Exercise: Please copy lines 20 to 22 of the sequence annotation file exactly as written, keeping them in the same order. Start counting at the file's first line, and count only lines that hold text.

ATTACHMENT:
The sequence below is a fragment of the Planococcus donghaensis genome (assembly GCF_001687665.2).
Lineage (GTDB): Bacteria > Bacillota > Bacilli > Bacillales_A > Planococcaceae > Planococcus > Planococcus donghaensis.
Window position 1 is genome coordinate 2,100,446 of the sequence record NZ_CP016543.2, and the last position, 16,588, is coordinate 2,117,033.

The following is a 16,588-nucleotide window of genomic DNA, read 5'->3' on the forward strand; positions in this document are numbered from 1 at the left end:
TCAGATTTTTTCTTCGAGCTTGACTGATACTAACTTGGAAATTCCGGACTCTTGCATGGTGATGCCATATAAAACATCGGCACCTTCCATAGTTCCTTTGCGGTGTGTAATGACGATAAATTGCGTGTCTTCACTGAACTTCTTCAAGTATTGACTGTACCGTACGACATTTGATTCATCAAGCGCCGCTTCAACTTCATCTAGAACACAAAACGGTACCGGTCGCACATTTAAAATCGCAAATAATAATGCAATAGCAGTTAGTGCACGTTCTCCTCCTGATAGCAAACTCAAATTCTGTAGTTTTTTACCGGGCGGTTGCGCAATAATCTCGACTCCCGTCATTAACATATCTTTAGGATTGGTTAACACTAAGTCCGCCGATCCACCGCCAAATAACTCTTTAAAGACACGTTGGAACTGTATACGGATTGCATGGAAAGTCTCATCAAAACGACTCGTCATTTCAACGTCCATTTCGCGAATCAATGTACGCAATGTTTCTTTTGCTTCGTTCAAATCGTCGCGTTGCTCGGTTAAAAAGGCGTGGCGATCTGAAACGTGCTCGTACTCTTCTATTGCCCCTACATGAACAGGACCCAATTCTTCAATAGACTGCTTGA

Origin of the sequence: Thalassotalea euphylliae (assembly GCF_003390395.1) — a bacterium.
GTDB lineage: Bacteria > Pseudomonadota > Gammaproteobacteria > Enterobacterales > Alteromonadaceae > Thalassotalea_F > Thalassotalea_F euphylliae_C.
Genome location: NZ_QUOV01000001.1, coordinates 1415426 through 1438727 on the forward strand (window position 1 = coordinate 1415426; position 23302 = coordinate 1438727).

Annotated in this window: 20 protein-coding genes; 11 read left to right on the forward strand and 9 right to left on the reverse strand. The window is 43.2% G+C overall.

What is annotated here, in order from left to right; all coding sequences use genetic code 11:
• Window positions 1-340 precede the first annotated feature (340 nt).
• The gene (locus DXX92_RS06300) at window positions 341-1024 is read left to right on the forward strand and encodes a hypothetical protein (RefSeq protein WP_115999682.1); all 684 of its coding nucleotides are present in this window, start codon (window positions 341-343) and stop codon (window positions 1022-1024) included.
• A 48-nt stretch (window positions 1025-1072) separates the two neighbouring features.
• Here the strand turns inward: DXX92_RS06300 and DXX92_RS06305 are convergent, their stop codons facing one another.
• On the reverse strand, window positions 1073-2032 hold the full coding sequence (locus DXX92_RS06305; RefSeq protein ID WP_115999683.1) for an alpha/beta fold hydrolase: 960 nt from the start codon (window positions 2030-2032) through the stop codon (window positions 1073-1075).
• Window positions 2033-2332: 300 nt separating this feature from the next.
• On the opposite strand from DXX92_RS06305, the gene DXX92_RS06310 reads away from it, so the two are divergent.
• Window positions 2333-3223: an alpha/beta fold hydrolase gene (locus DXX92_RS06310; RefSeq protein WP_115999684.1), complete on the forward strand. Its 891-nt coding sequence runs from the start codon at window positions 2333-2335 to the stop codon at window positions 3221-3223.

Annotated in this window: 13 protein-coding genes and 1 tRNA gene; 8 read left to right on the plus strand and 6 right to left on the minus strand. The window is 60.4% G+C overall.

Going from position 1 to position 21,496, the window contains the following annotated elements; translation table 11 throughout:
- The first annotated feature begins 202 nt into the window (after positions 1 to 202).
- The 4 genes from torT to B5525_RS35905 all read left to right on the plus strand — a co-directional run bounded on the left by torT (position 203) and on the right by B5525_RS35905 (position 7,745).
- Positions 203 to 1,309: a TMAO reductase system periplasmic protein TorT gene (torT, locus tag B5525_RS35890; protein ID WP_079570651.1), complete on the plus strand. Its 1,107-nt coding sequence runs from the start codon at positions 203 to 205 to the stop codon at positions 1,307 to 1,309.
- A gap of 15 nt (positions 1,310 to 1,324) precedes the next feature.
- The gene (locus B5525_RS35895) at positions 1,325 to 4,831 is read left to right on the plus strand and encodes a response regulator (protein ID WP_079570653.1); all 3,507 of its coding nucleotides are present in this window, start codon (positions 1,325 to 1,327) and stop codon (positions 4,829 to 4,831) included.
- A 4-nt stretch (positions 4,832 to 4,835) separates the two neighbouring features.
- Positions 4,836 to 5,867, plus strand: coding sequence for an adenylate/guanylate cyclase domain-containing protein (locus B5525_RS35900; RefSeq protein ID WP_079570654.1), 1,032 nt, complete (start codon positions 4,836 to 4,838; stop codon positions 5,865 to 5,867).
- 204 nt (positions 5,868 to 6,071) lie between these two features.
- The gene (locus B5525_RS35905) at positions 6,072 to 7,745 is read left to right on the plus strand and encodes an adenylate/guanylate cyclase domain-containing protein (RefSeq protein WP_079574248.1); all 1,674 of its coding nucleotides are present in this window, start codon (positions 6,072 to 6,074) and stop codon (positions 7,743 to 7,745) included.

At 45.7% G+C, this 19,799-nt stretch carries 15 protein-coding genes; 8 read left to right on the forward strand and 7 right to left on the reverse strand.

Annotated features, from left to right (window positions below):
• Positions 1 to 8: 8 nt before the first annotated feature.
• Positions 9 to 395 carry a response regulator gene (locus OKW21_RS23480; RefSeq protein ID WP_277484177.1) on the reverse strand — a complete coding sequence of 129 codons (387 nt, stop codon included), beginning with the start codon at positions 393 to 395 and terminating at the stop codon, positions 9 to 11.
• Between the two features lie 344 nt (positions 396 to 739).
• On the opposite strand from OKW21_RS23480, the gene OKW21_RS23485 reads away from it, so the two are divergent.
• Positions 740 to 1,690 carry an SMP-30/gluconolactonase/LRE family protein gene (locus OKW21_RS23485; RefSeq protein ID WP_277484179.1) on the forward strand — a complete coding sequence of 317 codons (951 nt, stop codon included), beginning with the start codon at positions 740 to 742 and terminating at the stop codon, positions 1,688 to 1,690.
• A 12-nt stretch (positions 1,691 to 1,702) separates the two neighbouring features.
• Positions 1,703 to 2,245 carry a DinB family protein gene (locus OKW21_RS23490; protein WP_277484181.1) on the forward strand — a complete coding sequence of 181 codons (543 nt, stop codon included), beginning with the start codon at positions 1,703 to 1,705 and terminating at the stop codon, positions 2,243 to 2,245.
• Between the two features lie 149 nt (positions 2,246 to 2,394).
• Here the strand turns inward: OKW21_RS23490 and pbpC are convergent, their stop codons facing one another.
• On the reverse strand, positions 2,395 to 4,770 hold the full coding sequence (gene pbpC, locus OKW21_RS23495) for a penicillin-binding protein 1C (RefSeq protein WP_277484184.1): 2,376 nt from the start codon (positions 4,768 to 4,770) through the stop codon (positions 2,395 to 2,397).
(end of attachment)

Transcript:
Going from position 1 to position 21,496, the window contains the following annotated elements; translation table 11 throughout:
- The first annotated feature begins 202 nt into the window (after positions 1 to 202).
- The 4 genes from torT to B5525_RS35905 all read left to right on the plus strand — a co-directional run bounded on the left by torT (position 203) and on the right by B5525_RS35905 (position 7,745).